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Smoking With Megan Giddings

Interview by Ashley Inguanta (Read the Story) September 24, 2013

Megan Giddings

art by Alexander C. Kafka

I love the way this story creates an entirely new world. The Eleventh Floor Ghost has almost become part of the human world; she fits herself into it the best way she knows how. How did this idea originate? How did this story take shape as you wrote it?

The idea actually originated while I was looking at hotel reviews on YELP of the Congress Plaza Hotel in Chicago. I love reading hotel reviews on YELP not because I find the site especially helpful, but because the stories people choose to tell about their visits are so interesting to me. Anyway, some of the people rating the Congress Plaza were rating the hotel based on the fact that hotel seemed haunted and in a few, some complained that it didn’t seem haunted enough.

The story took on way more focus toward the Eleventh Floor Ghost through the SmokeLong workshop. What a lot of the editors pointed out to me was where the story could be most successful is in fleshing out her character and focusing directly on the Ghost and her desires.

Tell me more about the Eleventh Floor Ghosts’ desire to remember. What would she do with this knowledge if she had it?

I don’t think she even knows what she would do with the knowledge. I think of her as someone who’s so adrift (she’s died, she’s the only one in her culture who doesn’t know who or what she used to be) that the only thing she’s been clinging onto is that desire to remember. It’s her defining trait now, just that desire.

In its own way, The Eleventh Floor Ghost might be satisfied with the knowing, but it would also be a sad thing for her to completely know. She doesn’t like haunting. There’s not a ghost restaurant industry in this world (although that’s an idea. Ratatouille 2: GHOSTS). All she has is this quest and considerations.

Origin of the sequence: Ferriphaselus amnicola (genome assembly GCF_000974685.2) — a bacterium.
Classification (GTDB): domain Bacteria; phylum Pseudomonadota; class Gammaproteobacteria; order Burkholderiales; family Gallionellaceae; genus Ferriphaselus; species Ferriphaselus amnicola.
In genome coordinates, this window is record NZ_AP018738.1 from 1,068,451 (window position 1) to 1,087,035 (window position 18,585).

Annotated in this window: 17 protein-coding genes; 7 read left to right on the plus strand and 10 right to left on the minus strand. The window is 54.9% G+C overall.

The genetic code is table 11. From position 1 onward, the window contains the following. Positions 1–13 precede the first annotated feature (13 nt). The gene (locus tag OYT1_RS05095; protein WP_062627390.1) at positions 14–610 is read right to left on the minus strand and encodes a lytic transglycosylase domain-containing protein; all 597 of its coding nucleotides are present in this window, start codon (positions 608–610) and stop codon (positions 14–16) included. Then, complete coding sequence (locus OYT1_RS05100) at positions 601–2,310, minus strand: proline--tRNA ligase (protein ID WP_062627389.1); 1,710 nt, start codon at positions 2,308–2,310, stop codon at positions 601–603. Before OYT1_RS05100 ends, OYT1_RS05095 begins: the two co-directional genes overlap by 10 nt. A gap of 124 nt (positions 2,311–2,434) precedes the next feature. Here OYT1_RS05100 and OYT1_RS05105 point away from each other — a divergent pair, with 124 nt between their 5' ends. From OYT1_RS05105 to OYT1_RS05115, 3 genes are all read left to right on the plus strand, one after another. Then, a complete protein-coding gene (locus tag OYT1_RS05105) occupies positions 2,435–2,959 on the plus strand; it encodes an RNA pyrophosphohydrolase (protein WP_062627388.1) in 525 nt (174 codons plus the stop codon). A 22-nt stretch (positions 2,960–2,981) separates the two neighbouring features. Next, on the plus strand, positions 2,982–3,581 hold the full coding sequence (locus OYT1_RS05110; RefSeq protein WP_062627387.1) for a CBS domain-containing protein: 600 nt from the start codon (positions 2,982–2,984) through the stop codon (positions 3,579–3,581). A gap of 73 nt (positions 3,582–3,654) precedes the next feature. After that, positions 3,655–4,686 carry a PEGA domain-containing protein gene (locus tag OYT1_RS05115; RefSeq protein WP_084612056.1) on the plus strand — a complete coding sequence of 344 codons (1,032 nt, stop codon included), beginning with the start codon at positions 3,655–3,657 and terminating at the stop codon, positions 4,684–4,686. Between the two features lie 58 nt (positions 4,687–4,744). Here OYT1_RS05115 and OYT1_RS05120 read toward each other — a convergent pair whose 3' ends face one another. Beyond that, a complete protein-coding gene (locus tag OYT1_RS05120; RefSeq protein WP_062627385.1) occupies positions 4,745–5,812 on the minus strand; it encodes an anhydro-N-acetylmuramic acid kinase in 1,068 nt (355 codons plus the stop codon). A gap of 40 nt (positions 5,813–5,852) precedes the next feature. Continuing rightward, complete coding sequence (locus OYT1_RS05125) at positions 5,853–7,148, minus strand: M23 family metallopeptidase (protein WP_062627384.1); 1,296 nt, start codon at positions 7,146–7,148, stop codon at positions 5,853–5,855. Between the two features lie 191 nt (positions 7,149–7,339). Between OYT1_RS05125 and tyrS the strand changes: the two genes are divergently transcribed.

If you could tell the ghost one thing, what would it be?

I would tell her to make some ghost friends. She should start making appointments to hang out with the Seventh Floor Ghost and watching nature programs. Take the thing she likes, television, and use it to feel more integrated into the ghost community in her own way. She’s isolated. And I feel, even though I know I made her up—and even if she was real— like I’m worried about her. I like the Eleventh Floor Ghost. I want her to live her undead life to the fullest.

And the angel? What would you tell the angel if you could?

If I saw the angel in real life, I would say, “No thanks, I’m not dead yet.” If it came to me and made it absolutely, super clear it was the character from the story, I would say, “You wasted your time with that ghost.”

About the Author

Megan Giddings will be attending Indiana University’s MFA in the fall. She has most recently been published in the Doctor TJ Eckleburg Review and Knee-Jerk.

About the Interviewer

Ashley Inguanta is a writer, art photographer, installation artist, and holistic educator. Her work has most recently appeared in Atticus Review, Santa Fe Literary Review, and the anthology The Familiar Wild: On Dogs & Poetry. Her newest chapbook of poems, The Island, The Mountain, & The Nightblooming Field honors a human connection with the natural world.

About the Artist

Alexander C. Kafka is a journalist, photographer, and composer in Bethesda, Maryland. He created the cover image for Lost Addresses: New and Selected Poems by Diann Blakely (Salmon Poetry, 2017). His work has also been published at All Things Fashion DC, BuzzFeed, Fast Company, Juked, Vice, The Washington Post, The Writing Disorder, and many other periodicals. He has been on the documentation team for the Washington Folk Festival at Glen Echo and is a contributing concert photographer for DMNDR. Kafka studied fine-art figure photography with Missy Loewe at the Washington School of Photography and portrait photography with Sora DeVore at Glen Echo Photoworks.

This interview appeared in Issue Forty-One of SmokeLong Quarterly.
SmokeLong Quarterly Issue Forty-One
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